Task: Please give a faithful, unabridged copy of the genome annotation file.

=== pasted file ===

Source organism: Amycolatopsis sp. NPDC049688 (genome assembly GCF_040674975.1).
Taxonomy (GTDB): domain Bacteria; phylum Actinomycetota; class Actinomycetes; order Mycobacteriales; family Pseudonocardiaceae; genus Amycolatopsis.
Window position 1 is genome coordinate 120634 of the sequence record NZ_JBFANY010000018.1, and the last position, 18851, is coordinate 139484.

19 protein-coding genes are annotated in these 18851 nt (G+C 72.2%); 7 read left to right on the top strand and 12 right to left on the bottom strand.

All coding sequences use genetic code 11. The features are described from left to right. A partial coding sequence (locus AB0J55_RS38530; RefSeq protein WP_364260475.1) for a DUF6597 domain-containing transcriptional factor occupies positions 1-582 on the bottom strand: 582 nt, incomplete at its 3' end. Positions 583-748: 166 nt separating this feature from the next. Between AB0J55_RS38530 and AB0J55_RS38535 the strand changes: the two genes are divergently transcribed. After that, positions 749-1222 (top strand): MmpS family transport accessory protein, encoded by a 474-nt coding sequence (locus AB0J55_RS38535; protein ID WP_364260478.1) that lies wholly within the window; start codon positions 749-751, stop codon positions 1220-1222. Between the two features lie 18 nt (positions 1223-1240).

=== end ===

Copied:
Source organism: Amycolatopsis sp. NPDC049688 (genome assembly GCF_040674975.1).
Taxonomy (GTDB): domain Bacteria; phylum Actinomycetota; class Actinomycetes; order Mycobacteriales; family Pseudonocardiaceae; genus Amycolatopsis.
Window position 1 is genome coordinate 120634 of the sequence record NZ_JBFANY010000018.1, and the last position, 18851, is coordinate 139484.

19 protein-coding genes are annotated in these 18851 nt (G+C 72.2%); 7 read left to right on the top strand and 12 right to left on the bottom strand.

All coding sequences use genetic code 11. The features are described from left to right. A partial coding sequence (locus AB0J55_RS38530; RefSeq protein WP_364260475.1) for a DUF6597 domain-containing transcriptional factor occupies positions 1-582 on the bottom strand: 582 nt, incomplete at its 3' end. Positions 583-748: 166 nt separating this feature from the next. Between AB0J55_RS38530 and AB0J55_RS38535 the strand changes: the two genes are divergently transcribed. After that, positions 749-1222 (top strand): MmpS family transport accessory protein, encoded by a 474-nt coding sequence (locus AB0J55_RS38535; protein ID WP_364260478.1) that lies wholly within the window; start codon positions 749-751, stop codon positions 1220-1222. Between the two features lie 18 nt (positions 1223-1240).